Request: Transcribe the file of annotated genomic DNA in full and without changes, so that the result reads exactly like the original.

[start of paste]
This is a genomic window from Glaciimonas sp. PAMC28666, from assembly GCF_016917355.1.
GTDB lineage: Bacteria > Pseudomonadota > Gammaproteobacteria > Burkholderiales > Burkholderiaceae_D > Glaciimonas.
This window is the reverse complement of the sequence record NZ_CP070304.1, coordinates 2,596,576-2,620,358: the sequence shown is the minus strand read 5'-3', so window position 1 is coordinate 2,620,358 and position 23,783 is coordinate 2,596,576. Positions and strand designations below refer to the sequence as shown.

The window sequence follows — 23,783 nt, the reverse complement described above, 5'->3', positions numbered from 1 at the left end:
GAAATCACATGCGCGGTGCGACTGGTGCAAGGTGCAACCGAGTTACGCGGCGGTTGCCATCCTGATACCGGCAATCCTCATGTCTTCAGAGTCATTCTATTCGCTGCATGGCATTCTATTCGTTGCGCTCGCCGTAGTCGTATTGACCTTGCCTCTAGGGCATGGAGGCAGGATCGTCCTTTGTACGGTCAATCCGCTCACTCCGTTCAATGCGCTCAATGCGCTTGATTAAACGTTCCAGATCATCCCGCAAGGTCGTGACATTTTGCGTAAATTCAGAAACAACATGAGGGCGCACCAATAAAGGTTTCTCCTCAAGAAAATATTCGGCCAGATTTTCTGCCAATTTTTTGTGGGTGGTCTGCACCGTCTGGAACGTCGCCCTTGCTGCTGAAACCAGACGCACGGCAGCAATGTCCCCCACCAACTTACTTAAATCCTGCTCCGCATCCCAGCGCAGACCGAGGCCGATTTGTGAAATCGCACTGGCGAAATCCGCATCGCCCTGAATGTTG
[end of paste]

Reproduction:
This is a genomic window from Glaciimonas sp. PAMC28666, from assembly GCF_016917355.1.
GTDB lineage: Bacteria > Pseudomonadota > Gammaproteobacteria > Burkholderiales > Burkholderiaceae_D > Glaciimonas.
This window is the reverse complement of the sequence record NZ_CP070304.1, coordinates 2,596,576-2,620,358: the sequence shown is the minus strand read 5'-3', so window position 1 is coordinate 2,620,358 and position 23,783 is coordinate 2,596,576. Positions and strand designations below refer to the sequence as shown.

The window sequence follows — 23,783 nt, the reverse complement described above, 5'->3', positions numbered from 1 at the left end:
GAAATCACATGCGCGGTGCGACTGGTGCAAGGTGCAACCGAGTTACGCGGCGGTTGCCATCCTGATACCGGCAATCCTCATGTCTTCAGAGTCATTCTATTCGCTGCATGGCATTCTATTCGTTGCGCTCGCCGTAGTCGTATTGACCTTGCCTCTAGGGCATGGAGGCAGGATCGTCCTTTGTACGGTCAATCCGCTCACTCCGTTCAATGCGCTCAATGCGCTTGATTAAACGTTCCAGATCATCCCGCAAGGTCGTGACATTTTGCGTAAATTCAGAAACAACATGAGGGCGCACCAATAAAGGTTTCTCCTCAAGAAAATATTCGGCCAGATTTTCTGCCAATTTTTTGTGGGTGGTCTGCACCGTCTGGAACGTCGCCCTTGCTGCTGAAACCAGACGCACGGCAGCAATGTCCCCCACCAACTTACTTAAATCCTGCTCCGCATCCCAGCGCAGACCGAGGCCGATTTGTGAAATCGCACTGGCGAAATCCGCATCGCCCTGAATGTTG